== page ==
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Indeed, as a more specific intervention, a leader should bring members’ attention to defensiveness and reluctance, as well as their potential outcomes, including the prevention of effective participation. Furthermore, the leader should encourage the exploration of the causes of such behaviors, which should help to provide tailored solutions. It is important to employ these interventions without exerting too much pressure, however. In addition, Corey (2015) recommends reviewing cultural factors; depending on one’s cultural background, different behaviors might or might not indicate reluctance. To summarize, the primary strategy for resolving reluctance is discussion, as well as the careful and sensitive consideration of its causes with suggestions on tailored solutions.
Dealing with Challenging Clients
The labeling of group members as challenges can be considered problematic. Corey (2015) highlights the importance of the non-judgmental consideration of any behaviors that make the group process more difficult. To pick a pattern that has not been mentioned above, a good example is the monopolization of the group’s and leader’s attention. Corey (2015) remarks that this behavior is a possible complication. The author’s recommendations on such challenging patterns can be applied to this particular example.
Indeed, Corey (2015) recommends directly addressing a problem while also ensuring the appropriateness of the intervention. One of the guidelines, which are meant for the leader, is to remain respectful, supportive, and encouraging while expressing dissatisfaction or annoyance. In the case of monopolizing behavior, it makes sense to bring attention to it and point out its positive and negative aspects.
The openness of a monopolizing member is a positive element of their behavior; their example can be used to encourage more reticent members to become less withdrawn. However, the problem is that a monopolizing individual prevents other people from participating in group activities. Thus, the first step toward resolving the problem behavior can be made by admitting it, as well as the effect that it has on others, including the leader.
Throughout the discussion, the leader needs to focus on ensuring a positive and encouraging conversation despite voicing annoyance. From this perspective, it is also important for a leader to demonstrate a level of self-reflection. Indeed, if a behavior causes the leader to experience negative emotions, they need to be recognized and addressed. This way, by practicing the activities that the leader is teaching (honesty, self-reflection, and good conflict management), the leader can successfully apply Corey’s (2015) guidelines and manage challenging behaviors, for example, monopolization.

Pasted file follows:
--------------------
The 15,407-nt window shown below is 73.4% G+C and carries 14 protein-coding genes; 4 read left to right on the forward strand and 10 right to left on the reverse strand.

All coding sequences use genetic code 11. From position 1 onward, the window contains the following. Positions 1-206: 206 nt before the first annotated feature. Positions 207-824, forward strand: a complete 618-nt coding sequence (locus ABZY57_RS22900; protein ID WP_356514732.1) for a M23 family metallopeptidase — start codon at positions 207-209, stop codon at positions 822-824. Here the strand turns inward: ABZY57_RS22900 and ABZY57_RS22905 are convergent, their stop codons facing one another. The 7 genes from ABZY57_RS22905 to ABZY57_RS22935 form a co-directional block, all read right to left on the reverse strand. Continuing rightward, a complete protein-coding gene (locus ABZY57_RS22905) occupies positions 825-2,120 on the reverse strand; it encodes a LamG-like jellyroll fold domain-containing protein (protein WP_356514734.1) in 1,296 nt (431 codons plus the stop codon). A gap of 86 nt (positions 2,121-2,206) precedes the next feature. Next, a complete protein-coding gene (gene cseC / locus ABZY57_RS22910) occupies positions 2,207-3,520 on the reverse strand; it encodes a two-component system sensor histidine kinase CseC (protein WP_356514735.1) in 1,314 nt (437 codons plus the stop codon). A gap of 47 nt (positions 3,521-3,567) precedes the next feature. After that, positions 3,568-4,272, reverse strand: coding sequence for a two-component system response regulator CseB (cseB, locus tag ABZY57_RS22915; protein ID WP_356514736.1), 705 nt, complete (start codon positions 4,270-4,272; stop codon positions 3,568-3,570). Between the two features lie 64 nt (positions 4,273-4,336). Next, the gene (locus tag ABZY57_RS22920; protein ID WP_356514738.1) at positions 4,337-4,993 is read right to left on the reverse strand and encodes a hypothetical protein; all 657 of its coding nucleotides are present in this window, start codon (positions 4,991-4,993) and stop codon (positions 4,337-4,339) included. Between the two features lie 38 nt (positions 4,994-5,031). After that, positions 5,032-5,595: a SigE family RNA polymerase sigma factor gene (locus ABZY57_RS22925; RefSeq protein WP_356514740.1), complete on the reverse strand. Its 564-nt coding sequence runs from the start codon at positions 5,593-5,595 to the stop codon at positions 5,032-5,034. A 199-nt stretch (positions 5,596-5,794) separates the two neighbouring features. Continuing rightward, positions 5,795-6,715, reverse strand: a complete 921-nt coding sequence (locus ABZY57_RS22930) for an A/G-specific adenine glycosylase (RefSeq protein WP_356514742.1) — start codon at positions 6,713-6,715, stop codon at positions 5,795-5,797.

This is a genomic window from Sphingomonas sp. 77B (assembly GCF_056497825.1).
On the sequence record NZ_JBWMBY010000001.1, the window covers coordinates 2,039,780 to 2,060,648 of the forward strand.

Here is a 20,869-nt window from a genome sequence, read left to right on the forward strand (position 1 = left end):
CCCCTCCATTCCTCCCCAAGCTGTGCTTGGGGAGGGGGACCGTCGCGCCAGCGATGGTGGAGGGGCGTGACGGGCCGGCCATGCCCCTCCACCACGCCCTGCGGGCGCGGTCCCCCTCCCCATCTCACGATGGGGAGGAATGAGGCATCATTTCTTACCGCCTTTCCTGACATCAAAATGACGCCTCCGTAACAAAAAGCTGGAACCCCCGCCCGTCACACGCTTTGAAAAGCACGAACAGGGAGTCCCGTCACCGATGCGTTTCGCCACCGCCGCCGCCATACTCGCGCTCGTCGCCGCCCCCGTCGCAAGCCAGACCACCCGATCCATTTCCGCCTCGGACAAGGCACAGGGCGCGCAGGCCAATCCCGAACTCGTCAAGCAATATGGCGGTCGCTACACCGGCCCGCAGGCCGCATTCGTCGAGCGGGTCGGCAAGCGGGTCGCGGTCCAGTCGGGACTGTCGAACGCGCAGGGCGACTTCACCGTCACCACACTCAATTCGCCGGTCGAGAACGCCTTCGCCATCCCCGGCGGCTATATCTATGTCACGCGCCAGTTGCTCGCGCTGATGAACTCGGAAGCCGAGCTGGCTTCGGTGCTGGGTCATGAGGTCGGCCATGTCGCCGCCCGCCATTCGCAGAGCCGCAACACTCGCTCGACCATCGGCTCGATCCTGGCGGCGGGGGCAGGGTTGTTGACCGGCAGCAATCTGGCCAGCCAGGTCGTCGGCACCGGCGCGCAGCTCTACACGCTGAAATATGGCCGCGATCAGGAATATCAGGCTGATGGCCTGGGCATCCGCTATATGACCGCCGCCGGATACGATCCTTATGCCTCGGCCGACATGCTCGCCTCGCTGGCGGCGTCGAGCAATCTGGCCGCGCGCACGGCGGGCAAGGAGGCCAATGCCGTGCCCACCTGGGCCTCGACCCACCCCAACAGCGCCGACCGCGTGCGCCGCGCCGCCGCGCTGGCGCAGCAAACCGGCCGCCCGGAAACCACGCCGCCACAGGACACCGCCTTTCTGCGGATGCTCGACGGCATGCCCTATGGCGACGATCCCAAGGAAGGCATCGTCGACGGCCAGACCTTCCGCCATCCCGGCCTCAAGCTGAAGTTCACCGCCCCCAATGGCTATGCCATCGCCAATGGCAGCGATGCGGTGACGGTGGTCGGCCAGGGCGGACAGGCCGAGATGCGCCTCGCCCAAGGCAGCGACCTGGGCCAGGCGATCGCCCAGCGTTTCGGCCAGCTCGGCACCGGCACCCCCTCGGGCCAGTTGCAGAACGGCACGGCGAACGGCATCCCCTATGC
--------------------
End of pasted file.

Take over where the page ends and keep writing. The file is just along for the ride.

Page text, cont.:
To ensure the progress of the proposed group, the challenges of the transition stage should be addressed by the leader. Conflicts, reluctance, and challenging behaviors should all be handled using the strategy of direct and open conversation. The issues need to be discussed to bring the participants’ attention to them and uncover their causes. The leader should teach and practice effective conflict management and other interpersonal skills. With sufficient sensitivity and a non-judgmental attitude, the mentioned problems can be resolved, and the members’ trust and ability to work together can be advanced.
Coco, G., Gullo, S., Fratello, C., Giordano, C., & Kivlighan, D. (2016). Group relationships in early and late sessions and improvement in interpersonal problems. Journal of Counseling Psychology, 63(4), 419-428. Web.
Corey, G. (2015). Theory and practice of group counseling (9th ed.). Belmont, CA: Thomson Brooks/Cole.
McKibben, L. (2017). Conflict management: Importance and implications. British Journal of Nursing, 26(2), 100-103. Web.
Mills, B., & McBride, D. L. (2016). What is group process? Integrating process work into psychoeducational groups. Georgia School Counselors Association Journal, 23, 16-24. Web.
Pessagno, R. (2013). Group therapy. In K. Wheeler (Ed.), Psychotherapy for the Advanced Practice Psychiatric Nurse (pp. 407-420). New York, NY: Springer.
Yocum, A. (2017). Developmental aspects of group counseling: Process, leadership and supervision. International Journal of Group Psychotherapy, 67(3), 467-474. Web.